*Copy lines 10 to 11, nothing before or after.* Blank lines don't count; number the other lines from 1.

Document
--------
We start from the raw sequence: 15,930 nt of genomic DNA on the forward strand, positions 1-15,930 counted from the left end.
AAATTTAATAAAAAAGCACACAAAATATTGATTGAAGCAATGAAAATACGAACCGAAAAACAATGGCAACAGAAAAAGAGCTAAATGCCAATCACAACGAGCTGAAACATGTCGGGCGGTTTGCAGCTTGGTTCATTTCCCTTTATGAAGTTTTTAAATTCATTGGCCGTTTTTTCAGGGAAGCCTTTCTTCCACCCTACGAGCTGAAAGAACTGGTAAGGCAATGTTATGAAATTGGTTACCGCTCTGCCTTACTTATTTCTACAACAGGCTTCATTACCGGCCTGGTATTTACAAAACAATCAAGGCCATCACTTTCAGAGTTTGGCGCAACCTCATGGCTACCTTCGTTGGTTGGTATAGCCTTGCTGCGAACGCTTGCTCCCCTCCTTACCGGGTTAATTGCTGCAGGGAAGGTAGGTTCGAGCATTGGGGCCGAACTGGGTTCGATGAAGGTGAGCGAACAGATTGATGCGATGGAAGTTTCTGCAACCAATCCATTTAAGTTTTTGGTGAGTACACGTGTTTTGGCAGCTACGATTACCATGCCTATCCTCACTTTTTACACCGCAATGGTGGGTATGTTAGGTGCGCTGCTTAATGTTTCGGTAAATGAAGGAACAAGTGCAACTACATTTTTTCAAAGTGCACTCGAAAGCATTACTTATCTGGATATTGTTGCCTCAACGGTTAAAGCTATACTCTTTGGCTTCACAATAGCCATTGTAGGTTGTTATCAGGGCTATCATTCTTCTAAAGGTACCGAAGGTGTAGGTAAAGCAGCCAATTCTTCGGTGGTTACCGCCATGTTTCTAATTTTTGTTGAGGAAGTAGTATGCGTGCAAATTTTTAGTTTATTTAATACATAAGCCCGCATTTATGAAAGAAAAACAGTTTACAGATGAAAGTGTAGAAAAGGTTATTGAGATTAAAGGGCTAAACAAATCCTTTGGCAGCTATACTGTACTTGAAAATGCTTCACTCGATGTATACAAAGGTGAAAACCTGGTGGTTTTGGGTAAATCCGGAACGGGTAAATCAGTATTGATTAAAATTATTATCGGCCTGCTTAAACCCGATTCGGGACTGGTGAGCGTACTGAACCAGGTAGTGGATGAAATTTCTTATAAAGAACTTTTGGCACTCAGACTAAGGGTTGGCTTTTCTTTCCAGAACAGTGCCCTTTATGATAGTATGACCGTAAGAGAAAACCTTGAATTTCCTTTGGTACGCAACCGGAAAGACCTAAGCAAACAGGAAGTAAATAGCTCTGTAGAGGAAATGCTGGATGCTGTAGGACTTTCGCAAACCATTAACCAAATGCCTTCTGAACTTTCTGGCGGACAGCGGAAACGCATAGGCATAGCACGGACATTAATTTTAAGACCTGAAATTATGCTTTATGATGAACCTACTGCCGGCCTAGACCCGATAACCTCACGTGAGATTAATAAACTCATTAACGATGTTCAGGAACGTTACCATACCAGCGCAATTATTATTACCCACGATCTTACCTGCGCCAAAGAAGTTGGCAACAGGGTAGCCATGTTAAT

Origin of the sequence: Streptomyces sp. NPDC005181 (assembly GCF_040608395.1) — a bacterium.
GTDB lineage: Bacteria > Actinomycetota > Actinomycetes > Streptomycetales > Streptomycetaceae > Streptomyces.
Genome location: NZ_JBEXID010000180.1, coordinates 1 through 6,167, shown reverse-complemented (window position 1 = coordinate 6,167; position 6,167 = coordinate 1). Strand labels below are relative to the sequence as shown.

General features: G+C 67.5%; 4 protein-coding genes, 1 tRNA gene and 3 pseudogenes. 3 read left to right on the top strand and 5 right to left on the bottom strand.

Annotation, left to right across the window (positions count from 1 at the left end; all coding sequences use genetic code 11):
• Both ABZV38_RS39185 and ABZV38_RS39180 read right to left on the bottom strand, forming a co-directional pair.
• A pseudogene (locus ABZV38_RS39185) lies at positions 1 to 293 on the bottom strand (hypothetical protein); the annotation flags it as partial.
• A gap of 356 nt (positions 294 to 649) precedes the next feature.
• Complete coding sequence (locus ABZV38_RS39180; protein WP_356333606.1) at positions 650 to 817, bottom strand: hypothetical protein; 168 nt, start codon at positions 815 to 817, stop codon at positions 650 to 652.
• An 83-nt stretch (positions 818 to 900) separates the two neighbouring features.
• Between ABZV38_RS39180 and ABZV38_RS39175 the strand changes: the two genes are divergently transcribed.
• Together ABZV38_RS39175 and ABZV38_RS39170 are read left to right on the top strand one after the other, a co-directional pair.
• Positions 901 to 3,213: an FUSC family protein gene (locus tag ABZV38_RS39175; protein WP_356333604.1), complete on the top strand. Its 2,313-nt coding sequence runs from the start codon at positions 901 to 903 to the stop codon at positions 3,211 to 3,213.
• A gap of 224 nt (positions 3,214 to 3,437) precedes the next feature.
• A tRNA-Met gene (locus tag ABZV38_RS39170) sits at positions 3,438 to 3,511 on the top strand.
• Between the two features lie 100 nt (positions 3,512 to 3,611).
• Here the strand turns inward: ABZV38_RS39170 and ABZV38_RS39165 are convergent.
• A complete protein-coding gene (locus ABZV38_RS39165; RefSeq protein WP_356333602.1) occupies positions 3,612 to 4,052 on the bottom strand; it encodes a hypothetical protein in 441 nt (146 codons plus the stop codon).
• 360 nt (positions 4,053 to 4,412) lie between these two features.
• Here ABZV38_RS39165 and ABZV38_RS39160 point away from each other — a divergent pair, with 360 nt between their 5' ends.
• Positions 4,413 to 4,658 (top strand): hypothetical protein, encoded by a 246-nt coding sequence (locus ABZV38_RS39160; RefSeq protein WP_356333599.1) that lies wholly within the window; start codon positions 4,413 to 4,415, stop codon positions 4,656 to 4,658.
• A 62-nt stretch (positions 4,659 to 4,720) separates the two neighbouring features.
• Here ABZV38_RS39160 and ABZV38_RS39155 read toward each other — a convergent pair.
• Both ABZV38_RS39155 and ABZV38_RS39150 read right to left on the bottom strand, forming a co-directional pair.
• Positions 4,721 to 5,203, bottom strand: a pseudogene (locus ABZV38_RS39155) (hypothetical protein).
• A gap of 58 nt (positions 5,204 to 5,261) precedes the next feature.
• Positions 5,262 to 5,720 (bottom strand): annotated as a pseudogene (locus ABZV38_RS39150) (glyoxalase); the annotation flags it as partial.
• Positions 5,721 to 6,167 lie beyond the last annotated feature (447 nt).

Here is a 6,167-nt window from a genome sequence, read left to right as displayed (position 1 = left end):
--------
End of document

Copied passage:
• A gap of 356 nt (positions 294 to 649) precedes the next feature.
• Complete coding sequence (locus ABZV38_RS39180; protein WP_356333606.1) at positions 650 to 817, bottom strand: hypothetical protein; 168 nt, start codon at positions 815 to 817, stop codon at positions 650 to 652.